Recently Tim O’Reilly wrote about how using maps on his phone, and assuming they’d work where he was going, got him into trouble on a recent road trip:
It was a beautiful late spring day towards the end of May, hot even, so the last thing I was thinking about was the possibility that Sierra passes might still be closed. So I was quite surprised to find a sign that the road ahead was closed in 5 miles. I’d have to turn around and retrace my path for over 80 miles.
Now right away, I felt rather betrayed by Google Maps. (Bing Maps was no better.) After all, if the relatively small number of Sierra passes are closed for extended periods of time, how hard would it be to detect that fact and automatically deliver only a working route? Instead, Google provided only a small disclaimer (and one that appears only just before the failed step in the route), that the road ahead “might” be closed. Unless I read the entire list of directions carefully, I wouldn’t see the warning till just about the point where I saw it on a road sign! (read full article here)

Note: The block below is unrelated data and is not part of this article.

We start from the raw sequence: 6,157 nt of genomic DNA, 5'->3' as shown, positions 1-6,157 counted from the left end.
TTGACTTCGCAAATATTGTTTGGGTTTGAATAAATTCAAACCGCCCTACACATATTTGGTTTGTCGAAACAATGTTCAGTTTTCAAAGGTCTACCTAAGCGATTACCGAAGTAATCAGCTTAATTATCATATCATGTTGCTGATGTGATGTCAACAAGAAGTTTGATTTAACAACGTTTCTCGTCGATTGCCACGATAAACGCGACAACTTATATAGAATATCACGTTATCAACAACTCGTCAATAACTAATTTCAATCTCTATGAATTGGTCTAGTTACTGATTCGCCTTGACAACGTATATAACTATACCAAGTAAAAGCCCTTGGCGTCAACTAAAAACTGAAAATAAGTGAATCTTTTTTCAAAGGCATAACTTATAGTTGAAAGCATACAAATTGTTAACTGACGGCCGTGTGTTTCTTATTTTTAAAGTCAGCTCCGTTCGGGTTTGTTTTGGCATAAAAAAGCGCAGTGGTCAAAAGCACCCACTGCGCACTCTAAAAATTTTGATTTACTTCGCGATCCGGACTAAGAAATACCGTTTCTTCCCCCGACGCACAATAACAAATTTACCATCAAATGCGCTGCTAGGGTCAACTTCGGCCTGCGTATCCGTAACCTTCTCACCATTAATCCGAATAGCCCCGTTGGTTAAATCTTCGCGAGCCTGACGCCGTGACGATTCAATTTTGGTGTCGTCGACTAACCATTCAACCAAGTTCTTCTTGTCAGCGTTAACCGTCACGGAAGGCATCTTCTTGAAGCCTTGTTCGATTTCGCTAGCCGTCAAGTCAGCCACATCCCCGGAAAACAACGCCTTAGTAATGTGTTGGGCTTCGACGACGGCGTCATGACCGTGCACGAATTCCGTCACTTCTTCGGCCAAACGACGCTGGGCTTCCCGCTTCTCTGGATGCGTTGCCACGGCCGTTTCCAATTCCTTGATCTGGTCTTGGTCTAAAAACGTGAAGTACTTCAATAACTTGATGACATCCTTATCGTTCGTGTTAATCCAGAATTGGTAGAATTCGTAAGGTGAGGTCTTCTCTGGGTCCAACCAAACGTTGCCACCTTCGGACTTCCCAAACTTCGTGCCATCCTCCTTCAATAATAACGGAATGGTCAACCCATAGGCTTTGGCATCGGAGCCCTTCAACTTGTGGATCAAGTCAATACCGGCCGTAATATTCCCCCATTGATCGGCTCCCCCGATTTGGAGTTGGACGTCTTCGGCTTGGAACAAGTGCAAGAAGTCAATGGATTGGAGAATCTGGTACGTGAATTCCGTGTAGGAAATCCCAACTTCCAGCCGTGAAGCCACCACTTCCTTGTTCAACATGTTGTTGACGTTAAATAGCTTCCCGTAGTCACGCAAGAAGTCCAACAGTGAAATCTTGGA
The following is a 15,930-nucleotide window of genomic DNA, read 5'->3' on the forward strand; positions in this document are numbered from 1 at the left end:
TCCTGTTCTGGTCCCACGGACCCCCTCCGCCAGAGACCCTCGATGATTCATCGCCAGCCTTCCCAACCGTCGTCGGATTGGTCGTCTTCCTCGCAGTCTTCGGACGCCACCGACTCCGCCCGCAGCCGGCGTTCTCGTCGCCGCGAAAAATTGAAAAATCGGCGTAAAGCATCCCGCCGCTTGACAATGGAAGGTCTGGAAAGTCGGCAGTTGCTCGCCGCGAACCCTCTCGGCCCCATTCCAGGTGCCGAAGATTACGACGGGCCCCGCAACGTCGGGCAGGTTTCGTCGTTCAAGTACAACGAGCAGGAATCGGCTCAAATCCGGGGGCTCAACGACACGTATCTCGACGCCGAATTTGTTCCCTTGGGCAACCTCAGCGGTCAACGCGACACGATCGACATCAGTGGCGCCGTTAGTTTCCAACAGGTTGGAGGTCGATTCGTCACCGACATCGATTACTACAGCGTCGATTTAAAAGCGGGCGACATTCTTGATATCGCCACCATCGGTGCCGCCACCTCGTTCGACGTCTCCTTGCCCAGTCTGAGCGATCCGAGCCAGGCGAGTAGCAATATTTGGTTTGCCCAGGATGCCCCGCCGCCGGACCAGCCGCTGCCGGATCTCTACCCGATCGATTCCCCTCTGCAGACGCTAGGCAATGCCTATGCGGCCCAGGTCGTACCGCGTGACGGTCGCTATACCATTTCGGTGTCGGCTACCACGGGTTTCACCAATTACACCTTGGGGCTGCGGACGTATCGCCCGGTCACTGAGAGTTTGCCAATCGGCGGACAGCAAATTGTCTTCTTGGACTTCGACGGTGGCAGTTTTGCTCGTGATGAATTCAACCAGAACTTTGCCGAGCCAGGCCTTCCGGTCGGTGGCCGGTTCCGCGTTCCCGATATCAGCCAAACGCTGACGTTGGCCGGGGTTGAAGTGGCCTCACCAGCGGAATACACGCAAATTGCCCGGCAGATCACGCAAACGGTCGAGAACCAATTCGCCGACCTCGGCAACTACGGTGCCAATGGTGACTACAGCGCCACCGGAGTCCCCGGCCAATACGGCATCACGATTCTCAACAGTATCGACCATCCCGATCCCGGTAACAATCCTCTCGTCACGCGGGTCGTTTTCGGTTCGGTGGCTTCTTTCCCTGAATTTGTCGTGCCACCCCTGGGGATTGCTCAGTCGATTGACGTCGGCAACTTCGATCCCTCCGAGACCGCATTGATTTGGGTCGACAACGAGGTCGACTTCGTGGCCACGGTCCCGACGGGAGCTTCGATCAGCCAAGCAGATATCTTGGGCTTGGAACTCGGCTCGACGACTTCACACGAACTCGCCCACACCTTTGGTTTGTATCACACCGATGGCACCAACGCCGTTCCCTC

There’s an old story in here about the double edged sword of technology. I left the following comment:
In Plato’s Phaedrus, there’s a story about King Thamus debating the pros and cons of writing *as a technology* – he feels people will remember less and therefore think less, and the downsides of writing outweigh the benefits.
Its inescapable that each layer of technology we use demands a quiet trade of convenience for dependence, and we’re unlikely to notice until its too late to recover. Printed maps work great too until you realize the map is simply wrong (it happens), or doesn’t provide enough detail to be of use. All technologies have limits, you just don’t notice them unless you’re poking at the boundaries of things.
The sensible survivalists talk about contingency – anything you depend on should be within your power to obtain through multiple means. And it seems that’s good advice for anyone traveling. Most people who get into trouble when venturing forth are underprepared – what’s fascinating is how the convenience of technology has made us comfortable doing many things without any preparation at all.
There’s a similar article about tourists getting into trouble in Death Valley because of GPS.